March 4 Update: Could there be only 4 ACC teams in the NCAA Tournament? That is now a very real possibility, as a Pittsburgh team that seemed to have a bid sewn up has lost 6 of 10 and likely needs a win at Clemson in their regular season finale to stay on the right side of the bubble.
2012-2013: 13-18, 5-13 in the ACC
Preseason Prediction: 13th in the ACC
Final Standing: 23-13, 10-8 in the ACC (6th); NIT Semifinals
Departures: The long time low post tandem of Devin Booker (13.1 ppg., 7.5 rpg.) and Milton Jennings (10.2 ppg., 6.4 rpg.) graduated. Bernard Sullivan, a former top 80 recruit nationally that played sparingly, transferred to Charlotte.
Outlook: As bad as things are getting at Clemson, there were two pleasant surprises a season ago. K.J. McDaniels (10.9 ppg., 5.0 rpg., 2.1 bpg.) seemingly came out of nowhere as a sophomore to become a difference maker at both ends of the floor. He's an aggressive, explosive leaper with great timing, and he's developing his perimeter skills as well, connecting on a third of his three point shots. 5-11 Jordan Roper came on strong at the end of his freshman season, scoring 11.0 points per game in his last 11 games and shooting 41.4% from behind the arc on the year. 6-7 redshirt freshman Jaron Blossomgame should be ready to contribute this year as well; he was a top 100 recruit a year ago, but missed the season after breaking his leg before reaching campus. He's another explosive leaper, and has an inside game similar to Antawn Jamison at UNC; paired with McDaniels, Clemson will be dangerous on the offensive boards.
Recruiting has shown no signs of recovering since Oliver Purnell decided to leave, and now the last of his recruits have graduated. Clemson may have enough talent to win a few non-conference games this season, but ACC victories will be few and far between. If two ACC coaches are going to be replaced following the season, Brad Brownell will be the second.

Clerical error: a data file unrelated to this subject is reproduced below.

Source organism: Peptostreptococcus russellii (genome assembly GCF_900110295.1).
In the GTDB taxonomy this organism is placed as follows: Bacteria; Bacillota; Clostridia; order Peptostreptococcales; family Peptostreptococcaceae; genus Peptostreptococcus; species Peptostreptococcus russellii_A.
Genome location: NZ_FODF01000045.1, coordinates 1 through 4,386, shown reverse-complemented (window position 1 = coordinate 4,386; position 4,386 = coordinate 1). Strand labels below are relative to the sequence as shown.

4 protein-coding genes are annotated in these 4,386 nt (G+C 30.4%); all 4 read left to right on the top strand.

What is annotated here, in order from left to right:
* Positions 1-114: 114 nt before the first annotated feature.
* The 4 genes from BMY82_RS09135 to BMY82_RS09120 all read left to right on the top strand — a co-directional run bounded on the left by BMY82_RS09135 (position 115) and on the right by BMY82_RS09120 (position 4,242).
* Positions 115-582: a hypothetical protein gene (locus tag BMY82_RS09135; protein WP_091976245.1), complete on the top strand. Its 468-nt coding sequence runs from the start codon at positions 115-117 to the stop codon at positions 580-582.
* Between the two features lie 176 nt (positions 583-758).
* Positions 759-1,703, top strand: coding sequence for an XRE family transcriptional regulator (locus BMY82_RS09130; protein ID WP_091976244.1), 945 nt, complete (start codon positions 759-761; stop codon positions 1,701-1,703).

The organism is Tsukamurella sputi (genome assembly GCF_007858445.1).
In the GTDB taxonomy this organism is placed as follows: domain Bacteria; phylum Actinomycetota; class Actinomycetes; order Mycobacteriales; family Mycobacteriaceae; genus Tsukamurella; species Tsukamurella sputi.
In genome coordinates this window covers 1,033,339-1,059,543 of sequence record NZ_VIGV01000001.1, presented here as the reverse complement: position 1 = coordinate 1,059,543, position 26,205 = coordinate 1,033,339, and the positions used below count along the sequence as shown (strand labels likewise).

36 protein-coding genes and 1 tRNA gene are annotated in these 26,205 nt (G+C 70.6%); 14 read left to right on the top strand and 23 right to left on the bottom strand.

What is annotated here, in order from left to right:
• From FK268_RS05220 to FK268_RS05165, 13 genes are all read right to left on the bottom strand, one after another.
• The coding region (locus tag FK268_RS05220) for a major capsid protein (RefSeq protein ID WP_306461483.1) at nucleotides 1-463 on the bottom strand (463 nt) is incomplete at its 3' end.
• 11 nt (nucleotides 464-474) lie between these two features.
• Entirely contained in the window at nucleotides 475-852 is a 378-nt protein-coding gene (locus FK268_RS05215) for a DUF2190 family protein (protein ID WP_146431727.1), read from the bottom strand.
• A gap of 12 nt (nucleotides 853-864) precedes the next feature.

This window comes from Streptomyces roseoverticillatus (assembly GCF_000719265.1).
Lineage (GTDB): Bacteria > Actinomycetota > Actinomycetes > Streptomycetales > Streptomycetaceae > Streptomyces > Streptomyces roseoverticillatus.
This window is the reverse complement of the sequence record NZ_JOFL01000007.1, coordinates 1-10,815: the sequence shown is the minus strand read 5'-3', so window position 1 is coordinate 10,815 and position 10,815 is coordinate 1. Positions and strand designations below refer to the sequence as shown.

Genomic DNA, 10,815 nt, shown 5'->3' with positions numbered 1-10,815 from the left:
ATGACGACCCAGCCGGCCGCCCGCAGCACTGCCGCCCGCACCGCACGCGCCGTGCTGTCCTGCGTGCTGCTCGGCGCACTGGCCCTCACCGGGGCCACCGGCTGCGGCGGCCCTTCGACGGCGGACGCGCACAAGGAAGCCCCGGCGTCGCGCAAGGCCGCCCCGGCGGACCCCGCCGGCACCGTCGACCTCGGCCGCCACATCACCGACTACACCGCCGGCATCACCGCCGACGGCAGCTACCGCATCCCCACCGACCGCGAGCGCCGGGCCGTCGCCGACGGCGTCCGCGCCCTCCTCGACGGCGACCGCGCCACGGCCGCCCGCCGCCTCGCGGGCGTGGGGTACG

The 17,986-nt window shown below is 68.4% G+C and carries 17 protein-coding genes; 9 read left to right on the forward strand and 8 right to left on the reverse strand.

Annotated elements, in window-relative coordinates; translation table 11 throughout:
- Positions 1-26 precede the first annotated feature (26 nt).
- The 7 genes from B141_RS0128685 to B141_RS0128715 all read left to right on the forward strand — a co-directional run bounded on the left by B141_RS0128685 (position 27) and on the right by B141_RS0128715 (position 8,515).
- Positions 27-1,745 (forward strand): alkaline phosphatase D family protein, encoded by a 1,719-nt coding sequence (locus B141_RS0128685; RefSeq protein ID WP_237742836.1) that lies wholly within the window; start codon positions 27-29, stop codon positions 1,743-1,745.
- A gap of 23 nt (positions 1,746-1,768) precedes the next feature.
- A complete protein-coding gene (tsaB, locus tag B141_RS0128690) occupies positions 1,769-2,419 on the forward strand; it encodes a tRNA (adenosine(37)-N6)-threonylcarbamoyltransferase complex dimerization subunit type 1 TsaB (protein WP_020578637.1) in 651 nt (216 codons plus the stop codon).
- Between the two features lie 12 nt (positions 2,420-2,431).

November 21 Update: K.J. McDaniels is playing out of his mind for the Tigers, shooting tremendously well while blocking shots at an astounding rate. An all-conference team is a definite possibility.
January 1 Update: 6-11 sophomore Landry Nnoko has provided a strong defensive presence in the post after languishing on the bench as a freshman project. What could allow the Tigers to sneak up on a few teams in the ACC, is Brad Brownell's defense; with McDaniels and Nnoko defending the rim, Clemson is 3rd in the nation in field goal percentage defense. The offense, however, is ugly and limiting, with McDaniels being the only show in town at that end of the floor.
February 25 Update: Despite an attractive won-loss record, a weak overall strength of schedule means that the Tigers road loss to Wake Forest effectively ends any chance they may have had for an at large bid in the NCAA Tournament.
Florida State Seminoles
2012-2013: 18-16, 9-9 in the ACC; lost to Louisiana Tech in NIT First Round
Preseason Prediction: 9th in the ACC; NIT
Final Standing: 22-14, 9-9 in the ACC (tie for 7th); NIT Semifinals